sorting ascending/descending with operator.attrgetter

Steve Holden steve at holdenweb.com
Thu Apr 1 07:54:39 CEST 2010


Steven D'Aprano wrote:
> On Wed, 31 Mar 2010 22:19:27 -0400, Steve Holden wrote:
> 
>> I'm the same myself, and I know from personal experience that while I am
>> (simply?) seeking accuracy and truth it sometimes bugs the hell out of
>> people ...
> 
> By the way, why are we acting as if seeking accuracy and truth is a bad 
> thing?
> 
We aren't. Or, at least, I'm not trying to convey that. But you have to
remember you aren't conversing with robots here. People have emotions,
and they will affect the way they react to your utterances whether you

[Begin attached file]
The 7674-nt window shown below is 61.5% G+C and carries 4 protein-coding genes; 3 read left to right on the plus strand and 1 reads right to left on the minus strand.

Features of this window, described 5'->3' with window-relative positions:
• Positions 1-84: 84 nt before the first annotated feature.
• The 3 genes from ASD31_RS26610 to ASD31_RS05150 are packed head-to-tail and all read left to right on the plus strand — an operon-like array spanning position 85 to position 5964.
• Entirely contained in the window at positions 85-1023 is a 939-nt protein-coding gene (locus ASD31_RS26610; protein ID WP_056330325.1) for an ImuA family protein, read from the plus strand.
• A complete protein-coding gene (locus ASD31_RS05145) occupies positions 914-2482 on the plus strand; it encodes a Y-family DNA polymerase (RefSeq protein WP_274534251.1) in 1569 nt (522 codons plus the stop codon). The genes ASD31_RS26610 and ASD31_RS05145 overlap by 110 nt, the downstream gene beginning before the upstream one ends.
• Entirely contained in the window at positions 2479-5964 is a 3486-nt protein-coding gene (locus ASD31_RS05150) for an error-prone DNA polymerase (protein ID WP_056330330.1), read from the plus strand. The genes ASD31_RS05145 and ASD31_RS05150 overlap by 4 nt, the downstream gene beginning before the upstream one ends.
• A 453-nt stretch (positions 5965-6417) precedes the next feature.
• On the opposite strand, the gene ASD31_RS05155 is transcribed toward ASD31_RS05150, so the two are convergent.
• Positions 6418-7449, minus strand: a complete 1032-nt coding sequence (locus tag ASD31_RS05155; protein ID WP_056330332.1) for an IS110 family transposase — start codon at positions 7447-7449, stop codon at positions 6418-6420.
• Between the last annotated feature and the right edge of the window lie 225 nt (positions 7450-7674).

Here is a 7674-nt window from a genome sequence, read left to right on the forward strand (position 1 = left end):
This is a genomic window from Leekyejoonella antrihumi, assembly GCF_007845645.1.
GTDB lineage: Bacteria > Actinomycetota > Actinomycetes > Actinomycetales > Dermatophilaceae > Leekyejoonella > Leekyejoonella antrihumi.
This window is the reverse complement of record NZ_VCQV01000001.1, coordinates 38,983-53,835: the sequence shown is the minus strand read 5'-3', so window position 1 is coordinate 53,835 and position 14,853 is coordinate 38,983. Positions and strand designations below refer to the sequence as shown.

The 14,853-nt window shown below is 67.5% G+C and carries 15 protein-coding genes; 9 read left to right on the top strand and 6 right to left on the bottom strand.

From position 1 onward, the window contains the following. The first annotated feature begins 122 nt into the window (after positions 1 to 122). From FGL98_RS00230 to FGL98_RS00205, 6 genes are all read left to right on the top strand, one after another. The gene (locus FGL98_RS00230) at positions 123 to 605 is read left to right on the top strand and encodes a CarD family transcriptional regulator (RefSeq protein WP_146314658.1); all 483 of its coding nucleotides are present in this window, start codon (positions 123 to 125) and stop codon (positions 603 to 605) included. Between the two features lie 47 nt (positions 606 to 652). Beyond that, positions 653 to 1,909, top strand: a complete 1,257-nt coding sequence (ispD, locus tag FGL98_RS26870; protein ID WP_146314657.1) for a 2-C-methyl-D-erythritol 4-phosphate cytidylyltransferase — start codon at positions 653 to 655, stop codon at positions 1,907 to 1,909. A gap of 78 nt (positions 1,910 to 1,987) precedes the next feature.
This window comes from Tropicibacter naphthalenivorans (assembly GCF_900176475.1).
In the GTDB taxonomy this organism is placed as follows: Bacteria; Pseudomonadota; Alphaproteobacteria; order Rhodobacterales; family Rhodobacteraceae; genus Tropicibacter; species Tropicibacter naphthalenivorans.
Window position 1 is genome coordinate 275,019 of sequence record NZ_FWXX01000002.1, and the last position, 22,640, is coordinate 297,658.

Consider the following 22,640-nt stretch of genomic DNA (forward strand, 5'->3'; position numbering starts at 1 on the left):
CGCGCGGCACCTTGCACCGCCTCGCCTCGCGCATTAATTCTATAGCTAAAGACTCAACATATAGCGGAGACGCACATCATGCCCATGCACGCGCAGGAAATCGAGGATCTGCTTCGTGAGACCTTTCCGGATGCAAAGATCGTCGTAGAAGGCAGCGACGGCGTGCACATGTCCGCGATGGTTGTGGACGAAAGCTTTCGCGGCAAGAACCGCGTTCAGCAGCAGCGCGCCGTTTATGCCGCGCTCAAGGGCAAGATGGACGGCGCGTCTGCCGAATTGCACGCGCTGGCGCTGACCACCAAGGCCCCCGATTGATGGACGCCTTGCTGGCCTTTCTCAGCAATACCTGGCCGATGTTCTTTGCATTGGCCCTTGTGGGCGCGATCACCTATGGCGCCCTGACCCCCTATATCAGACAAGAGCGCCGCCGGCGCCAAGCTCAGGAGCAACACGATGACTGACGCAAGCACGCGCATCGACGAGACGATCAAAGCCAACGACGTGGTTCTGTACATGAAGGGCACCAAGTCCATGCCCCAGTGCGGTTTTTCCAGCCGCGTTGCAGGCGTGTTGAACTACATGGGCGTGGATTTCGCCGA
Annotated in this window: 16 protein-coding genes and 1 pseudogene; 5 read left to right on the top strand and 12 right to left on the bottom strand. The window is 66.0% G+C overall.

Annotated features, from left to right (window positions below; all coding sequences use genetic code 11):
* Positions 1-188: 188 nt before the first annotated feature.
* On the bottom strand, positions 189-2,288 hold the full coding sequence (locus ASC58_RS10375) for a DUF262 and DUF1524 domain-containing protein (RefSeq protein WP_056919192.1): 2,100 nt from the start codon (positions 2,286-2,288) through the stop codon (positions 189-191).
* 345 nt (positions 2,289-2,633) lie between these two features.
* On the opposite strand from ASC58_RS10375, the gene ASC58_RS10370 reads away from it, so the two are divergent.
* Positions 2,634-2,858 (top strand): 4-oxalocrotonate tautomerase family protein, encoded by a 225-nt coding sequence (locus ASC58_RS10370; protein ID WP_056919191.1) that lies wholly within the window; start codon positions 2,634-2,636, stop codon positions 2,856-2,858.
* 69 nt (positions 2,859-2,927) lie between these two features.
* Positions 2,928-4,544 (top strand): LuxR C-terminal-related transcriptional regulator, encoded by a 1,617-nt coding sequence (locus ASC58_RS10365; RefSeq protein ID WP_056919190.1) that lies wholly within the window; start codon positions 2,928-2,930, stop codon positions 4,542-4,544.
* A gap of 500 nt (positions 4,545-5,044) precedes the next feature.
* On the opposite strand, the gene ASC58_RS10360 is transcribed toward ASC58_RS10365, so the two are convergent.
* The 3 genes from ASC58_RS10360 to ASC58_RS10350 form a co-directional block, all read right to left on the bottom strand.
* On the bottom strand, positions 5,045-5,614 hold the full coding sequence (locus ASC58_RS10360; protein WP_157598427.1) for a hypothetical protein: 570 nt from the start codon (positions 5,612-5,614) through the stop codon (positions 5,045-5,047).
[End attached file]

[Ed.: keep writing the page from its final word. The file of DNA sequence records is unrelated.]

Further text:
like or not, and whether you think it's reasonable or not.

> Personally, if I were interviewing job applicants, one of the things I'd 
> like to know is how well they react to criticism. This especially applies 
> to technical and programming roles. I've managed thin-skinned prima 
> donnas who spit the dummy if someone dares point out they made a mistake, 
> and so long as I'm involved in the hiring process I won't be doing so 
> again. Give me a pedantic, technically precise, obnoxiously *correct* 
> coder over a sloppy one any time.
> 
As an employee, possibly (though the expense of stopping his colleagues
from killing him may make the cost prohibitive). As a friend, one might
be prepared to be forgiving.

As a Usenet correspondent I find that too much pedantry becomes tiresome
after a while, and can detract from the pleasures of the correspondence.
It should hardly be necessary to point out that you *aren't*
interviewing job applicants on c.l.py (or at least not overtly).

regards
 Steve
-- 
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